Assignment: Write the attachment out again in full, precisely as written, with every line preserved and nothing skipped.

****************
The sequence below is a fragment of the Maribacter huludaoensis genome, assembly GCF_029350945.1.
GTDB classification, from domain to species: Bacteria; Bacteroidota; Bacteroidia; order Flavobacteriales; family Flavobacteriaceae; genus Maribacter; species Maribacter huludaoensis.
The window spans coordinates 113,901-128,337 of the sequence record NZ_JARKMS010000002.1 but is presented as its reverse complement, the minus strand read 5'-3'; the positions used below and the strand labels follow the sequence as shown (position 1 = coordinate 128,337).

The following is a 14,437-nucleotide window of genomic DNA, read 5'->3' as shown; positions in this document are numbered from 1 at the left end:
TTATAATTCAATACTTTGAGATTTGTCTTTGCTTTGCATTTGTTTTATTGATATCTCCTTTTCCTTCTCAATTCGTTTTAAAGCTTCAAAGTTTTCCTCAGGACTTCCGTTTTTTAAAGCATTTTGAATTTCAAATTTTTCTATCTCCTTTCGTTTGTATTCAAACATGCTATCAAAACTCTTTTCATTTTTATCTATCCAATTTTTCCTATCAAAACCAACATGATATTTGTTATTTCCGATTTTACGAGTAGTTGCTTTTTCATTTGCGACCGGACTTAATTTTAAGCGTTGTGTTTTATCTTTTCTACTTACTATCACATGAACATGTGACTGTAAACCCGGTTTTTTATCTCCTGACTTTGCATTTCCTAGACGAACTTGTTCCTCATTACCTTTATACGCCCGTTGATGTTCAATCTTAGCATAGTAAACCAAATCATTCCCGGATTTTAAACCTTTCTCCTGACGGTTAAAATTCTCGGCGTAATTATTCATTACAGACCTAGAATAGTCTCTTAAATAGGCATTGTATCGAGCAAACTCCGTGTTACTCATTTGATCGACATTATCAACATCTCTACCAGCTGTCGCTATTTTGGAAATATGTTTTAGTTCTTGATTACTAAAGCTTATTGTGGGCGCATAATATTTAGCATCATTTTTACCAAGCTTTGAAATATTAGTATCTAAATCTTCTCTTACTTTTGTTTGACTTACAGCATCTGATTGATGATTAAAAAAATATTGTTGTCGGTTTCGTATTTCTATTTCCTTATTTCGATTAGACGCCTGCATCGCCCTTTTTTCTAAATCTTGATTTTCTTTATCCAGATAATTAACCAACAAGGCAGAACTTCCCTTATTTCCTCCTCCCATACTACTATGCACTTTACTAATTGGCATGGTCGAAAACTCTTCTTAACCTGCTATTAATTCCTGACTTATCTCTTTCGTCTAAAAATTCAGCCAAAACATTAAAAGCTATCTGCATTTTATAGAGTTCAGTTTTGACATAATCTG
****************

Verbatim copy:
The sequence below is a fragment of the Maribacter huludaoensis genome, assembly GCF_029350945.1.
GTDB classification, from domain to species: Bacteria; Bacteroidota; Bacteroidia; order Flavobacteriales; family Flavobacteriaceae; genus Maribacter; species Maribacter huludaoensis.
The window spans coordinates 113,901-128,337 of the sequence record NZ_JARKMS010000002.1 but is presented as its reverse complement, the minus strand read 5'-3'; the positions used below and the strand labels follow the sequence as shown (position 1 = coordinate 128,337).

The following is a 14,437-nucleotide window of genomic DNA, read 5'->3' as shown; positions in this document are numbered from 1 at the left end:
TTATAATTCAATACTTTGAGATTTGTCTTTGCTTTGCATTTGTTTTATTGATATCTCCTTTTCCTTCTCAATTCGTTTTAAAGCTTCAAAGTTTTCCTCAGGACTTCCGTTTTTTAAAGCATTTTGAATTTCAAATTTTTCTATCTCCTTTCGTTTGTATTCAAACATGCTATCAAAACTCTTTTCATTTTTATCTATCCAATTTTTCCTATCAAAACCAACATGATATTTGTTATTTCCGATTTTACGAGTAGTTGCTTTTTCATTTGCGACCGGACTTAATTTTAAGCGTTGTGTTTTATCTTTTCTACTTACTATCACATGAACATGTGACTGTAAACCCGGTTTTTTATCTCCTGACTTTGCATTTCCTAGACGAACTTGTTCCTCATTACCTTTATACGCCCGTTGATGTTCAATCTTAGCATAGTAAACCAAATCATTCCCGGATTTTAAACCTTTCTCCTGACGGTTAAAATTCTCGGCGTAATTATTCATTACAGACCTAGAATAGTCTCTTAAATAGGCATTGTATCGAGCAAACTCCGTGTTACTCATTTGATCGACATTATCAACATCTCTACCAGCTGTCGCTATTTTGGAAATATGTTTTAGTTCTTGATTACTAAAGCTTATTGTGGGCGCATAATATTTAGCATCATTTTTACCAAGCTTTGAAATATTAGTATCTAAATCTTCTCTTACTTTTGTTTGACTTACAGCATCTGATTGATGATTAAAAAAATATTGTTGTCGGTTTCGTATTTCTATTTCCTTATTTCGATTAGACGCCTGCATCGCCCTTTTTTCTAAATCTTGATTTTCTTTATCCAGATAATTAACCAACAAGGCAGAACTTCCCTTATTTCCTCCTCCCATACTACTATGCACTTTACTAATTGGCATGGTCGAAAACTCTTCTTAACCTGCTATTAATTCCTGACTTATCTCTTTCGTCTAAAAATTCAGCCAAAACATTAAAAGCTATCTGCATTTTATAGAGTTCAGTTTTGACATAATCTG